The story tells us that Sven sold a rifle to the Maori chief Te Waaka-Rapa, and in return Sven received a Necklace of Greenstone. The trade made it easier for the Chief to defend himself from the, from their perspective, “evil” Chief Te Rauparaha. The trade also included the daughter of Te Waaka-Rapa, Hinahina, as a bride. Hinahina followed Sven back to Sweden, but tragically she died from smallpox, in Sweden.

The Necklace was sold by a relative Sven, in an auction house in Wellington, in 1972, but was later brought back to the museum in Akaroa.

The first Swede who became naturalised in New Zealand was Charles Hopkinson. His Swedish name in not known. He was the owner of a hotel in Dunedin in 1840, and became naturalised in 1854. He later on became a “squatter”, a sheep farmer.

Another Swede, still at this date, quite famous name in New Zealand, was Charles Suisted, born in Fryksände, Värmland, Sweden, in 1810, as Carl Eberhard Sjöstedt.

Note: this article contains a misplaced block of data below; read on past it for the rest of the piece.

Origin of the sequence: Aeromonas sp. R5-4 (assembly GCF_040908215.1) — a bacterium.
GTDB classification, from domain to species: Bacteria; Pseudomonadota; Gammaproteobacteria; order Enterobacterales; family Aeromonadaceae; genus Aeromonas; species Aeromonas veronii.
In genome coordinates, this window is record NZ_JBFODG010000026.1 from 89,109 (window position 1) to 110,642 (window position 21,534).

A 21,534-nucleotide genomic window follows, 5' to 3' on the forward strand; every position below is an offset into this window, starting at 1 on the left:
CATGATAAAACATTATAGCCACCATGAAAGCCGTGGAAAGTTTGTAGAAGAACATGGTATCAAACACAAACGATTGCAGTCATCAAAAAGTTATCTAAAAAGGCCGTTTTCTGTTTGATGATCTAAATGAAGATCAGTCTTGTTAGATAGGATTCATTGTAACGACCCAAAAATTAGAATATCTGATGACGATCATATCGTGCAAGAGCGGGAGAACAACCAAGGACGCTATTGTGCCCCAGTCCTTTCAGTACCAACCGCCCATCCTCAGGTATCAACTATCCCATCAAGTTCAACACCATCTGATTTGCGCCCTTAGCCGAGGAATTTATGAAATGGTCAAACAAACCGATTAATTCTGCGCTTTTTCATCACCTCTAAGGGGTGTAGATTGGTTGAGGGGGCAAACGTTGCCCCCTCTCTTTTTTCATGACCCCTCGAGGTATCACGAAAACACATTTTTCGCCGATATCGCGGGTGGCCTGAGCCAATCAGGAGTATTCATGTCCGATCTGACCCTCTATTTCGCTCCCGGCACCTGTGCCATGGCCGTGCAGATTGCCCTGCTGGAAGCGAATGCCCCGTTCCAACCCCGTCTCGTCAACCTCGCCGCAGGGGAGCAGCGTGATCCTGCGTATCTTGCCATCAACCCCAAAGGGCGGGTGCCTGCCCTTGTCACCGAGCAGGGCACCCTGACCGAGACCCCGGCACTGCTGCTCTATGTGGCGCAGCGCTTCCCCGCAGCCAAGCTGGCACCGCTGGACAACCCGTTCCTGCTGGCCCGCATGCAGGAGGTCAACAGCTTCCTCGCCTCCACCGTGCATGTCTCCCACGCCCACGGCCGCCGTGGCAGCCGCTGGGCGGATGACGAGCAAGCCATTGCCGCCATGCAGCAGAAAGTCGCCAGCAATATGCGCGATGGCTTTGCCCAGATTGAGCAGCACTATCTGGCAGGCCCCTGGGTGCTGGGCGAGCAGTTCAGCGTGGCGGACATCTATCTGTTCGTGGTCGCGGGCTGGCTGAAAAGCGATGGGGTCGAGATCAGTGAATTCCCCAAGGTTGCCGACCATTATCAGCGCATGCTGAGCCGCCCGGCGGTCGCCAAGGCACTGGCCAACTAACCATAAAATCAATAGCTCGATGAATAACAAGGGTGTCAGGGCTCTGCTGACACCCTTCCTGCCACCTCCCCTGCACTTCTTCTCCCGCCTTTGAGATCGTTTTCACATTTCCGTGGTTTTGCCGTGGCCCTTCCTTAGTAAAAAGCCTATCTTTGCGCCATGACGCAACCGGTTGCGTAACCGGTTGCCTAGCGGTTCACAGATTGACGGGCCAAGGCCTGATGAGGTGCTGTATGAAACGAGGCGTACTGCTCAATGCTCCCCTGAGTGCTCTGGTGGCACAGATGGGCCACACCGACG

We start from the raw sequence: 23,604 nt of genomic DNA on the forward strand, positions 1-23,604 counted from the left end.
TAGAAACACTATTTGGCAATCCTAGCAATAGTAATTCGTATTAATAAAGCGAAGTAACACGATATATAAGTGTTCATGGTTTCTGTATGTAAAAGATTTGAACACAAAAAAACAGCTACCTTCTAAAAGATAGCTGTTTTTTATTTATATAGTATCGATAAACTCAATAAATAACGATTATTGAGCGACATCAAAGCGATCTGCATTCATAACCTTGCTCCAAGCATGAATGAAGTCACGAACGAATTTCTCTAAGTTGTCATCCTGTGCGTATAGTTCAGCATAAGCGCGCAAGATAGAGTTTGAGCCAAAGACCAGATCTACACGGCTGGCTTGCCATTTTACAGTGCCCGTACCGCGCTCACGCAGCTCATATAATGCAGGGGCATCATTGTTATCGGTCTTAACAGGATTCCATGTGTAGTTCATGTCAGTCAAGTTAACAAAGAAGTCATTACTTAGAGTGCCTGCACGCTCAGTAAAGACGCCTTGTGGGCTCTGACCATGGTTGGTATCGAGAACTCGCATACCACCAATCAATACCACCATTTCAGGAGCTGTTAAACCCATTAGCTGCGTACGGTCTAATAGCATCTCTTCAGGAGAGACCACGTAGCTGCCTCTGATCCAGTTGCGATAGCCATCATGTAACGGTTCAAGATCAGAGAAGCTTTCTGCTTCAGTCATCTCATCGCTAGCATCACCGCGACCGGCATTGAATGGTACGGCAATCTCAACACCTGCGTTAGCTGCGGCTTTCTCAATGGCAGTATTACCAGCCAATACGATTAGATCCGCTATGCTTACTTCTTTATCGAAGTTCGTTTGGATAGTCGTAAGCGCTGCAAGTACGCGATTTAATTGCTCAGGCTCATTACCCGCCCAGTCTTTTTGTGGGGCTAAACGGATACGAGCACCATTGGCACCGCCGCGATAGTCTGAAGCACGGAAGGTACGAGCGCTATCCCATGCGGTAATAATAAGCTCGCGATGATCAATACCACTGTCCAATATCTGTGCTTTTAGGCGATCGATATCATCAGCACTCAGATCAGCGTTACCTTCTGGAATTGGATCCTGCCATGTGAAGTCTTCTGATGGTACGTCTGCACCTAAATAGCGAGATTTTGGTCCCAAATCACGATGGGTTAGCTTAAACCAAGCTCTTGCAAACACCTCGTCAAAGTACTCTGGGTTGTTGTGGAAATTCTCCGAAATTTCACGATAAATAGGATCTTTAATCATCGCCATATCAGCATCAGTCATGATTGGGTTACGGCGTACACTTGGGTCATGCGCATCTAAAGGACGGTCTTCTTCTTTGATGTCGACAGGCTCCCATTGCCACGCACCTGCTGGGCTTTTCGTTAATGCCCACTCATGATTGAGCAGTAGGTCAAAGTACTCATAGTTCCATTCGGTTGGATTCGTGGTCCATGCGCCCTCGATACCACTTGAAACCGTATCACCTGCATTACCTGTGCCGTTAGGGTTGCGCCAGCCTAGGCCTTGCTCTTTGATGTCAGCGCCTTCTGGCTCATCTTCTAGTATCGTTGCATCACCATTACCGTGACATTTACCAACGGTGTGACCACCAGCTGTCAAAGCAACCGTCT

He arrived as a Naval Captain with his british wife to New Zealand in 1842, from Launceston, Tasmania, Australia. He became a famous sheep farmer on the farm “Goodwood”, and he also owned the “Barret’s Hotel” in Wellington. The mountain “Mount Charles” close to Palmerston on the South Island is named after him. Carl died, age 49, and left 9 sons and 1 daughter. It is believed that more than 300 descendants to Carl is living in New Zealand and Australia today.

When Carl returned to New Zealand in 1859, after some time in Great Britain, he arrived as a passenger on, believed to be the first Swedish passenger ship to enter a New Zealand harbour, the “Equator”. The ship was loaded with expensive equipment for the new hotel, after the first one was burned down, and some other goods from Sweden.

Six swedish sailors from the “Equator” jumped ship in New Zealand.

There we have the connection to my research, about the Swedish soldiers in the Australian and New Zealand forces in WW1, which shows that most of them were sailors who jumped ship and started their new lives before joining the Army. Some of them payed the ultimate sacrifice and are today buried in Belgium and France.

The soldiers